The Strangest of Species


We all fantasise about strangers (so it’s said). Their complete and perfect separateness from our own complicated lives leads us to improbable and often lustful thoughts from a chance encounter — no matter how fleeting and immemorable.

This concept forms the basis of The Infatuations. Except that however innocent lead protagonist, Maria’s, daily observations of ‘the perfect couple’, she somehow becomes entangled in their lives, unable to resist the itch to step in when tragedy strikes.

The husband, Miguel, is murdered in the street in cold-blood. A seeming case of mistaken identity, an incredibly unfortunate assemblage of happenings… Far from this being the end of Maria’s ‘relationship’ with Luisa and Miguel, her fascination with the couple and now the cause of their untimely separation intensifies. An intrigue that leads to the endangerment of not only her emotional well-being but also her life.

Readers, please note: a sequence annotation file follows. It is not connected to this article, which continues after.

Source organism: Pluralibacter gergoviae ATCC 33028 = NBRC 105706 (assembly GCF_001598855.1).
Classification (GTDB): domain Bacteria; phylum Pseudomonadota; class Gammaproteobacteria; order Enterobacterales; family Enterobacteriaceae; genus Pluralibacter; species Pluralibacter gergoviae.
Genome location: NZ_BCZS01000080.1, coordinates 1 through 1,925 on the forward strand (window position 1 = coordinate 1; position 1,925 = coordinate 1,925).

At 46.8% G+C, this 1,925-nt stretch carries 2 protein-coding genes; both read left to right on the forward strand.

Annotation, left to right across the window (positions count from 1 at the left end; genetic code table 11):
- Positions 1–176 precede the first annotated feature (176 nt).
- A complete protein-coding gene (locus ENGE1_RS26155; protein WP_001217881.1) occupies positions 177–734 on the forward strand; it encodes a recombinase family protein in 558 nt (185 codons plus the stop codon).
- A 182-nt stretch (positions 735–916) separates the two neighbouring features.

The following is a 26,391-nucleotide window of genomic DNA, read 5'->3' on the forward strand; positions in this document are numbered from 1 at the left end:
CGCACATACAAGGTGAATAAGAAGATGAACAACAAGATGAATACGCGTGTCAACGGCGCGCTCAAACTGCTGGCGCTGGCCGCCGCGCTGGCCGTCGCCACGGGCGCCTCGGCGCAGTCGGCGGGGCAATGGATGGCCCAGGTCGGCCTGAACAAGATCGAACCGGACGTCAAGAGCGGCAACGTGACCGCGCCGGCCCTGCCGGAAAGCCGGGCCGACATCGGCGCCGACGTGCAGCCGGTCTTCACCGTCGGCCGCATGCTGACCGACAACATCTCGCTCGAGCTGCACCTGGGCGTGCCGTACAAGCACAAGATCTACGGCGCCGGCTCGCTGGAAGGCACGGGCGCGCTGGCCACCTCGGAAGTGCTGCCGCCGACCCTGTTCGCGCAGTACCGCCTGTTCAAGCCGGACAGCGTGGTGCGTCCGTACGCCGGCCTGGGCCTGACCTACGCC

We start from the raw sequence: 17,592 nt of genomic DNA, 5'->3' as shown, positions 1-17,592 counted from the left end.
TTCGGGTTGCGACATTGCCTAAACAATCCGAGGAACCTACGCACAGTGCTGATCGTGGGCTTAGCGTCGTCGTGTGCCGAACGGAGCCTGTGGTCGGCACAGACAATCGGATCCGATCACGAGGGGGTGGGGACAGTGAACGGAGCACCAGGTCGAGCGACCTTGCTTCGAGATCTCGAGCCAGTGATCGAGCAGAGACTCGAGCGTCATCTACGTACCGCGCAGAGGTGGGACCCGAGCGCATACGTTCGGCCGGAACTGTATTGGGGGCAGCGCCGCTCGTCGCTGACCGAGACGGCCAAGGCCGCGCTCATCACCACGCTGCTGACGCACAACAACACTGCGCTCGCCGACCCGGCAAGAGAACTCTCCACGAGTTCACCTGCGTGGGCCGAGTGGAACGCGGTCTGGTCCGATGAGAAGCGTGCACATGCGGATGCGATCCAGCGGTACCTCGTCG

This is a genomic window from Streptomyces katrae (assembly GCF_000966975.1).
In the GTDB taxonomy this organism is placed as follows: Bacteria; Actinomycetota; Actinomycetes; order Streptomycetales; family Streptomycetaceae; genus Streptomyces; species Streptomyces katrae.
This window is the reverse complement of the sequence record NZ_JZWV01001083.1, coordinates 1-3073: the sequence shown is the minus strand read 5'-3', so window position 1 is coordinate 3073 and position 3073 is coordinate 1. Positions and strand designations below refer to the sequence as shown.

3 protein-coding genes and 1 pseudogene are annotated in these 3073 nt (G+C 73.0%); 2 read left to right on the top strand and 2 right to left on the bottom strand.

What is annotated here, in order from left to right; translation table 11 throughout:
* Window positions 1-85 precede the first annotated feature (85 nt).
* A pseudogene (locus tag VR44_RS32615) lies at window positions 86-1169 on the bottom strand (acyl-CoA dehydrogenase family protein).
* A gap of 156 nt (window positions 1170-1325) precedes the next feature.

[So that sounded a bit ‘spy-thriller’, I should dispel this now. There’s no eye-holed newspapers or James Bondish gadgetry. Fortunately or unfortunately, depending how you slice it…]

This novel explores a great many emotions attributed to those dastardly intricate matters of the heart; unrequited obsessions, the viability of purely physical relationships and of course, the beast of marriage. How much we allow ourselves to be affected by others, how we cope with grief in its various forms; and more to the point perhaps, how much we can control our feelings about the situations we find ourselves in and/or the people who lead us there. Can love justify any action?

An incredibly existential and unsurprisingly sad tale at times, I’d recommend The Infatuations but think it could’ve stood to lose a hundred pages or so in order to sustain interest.


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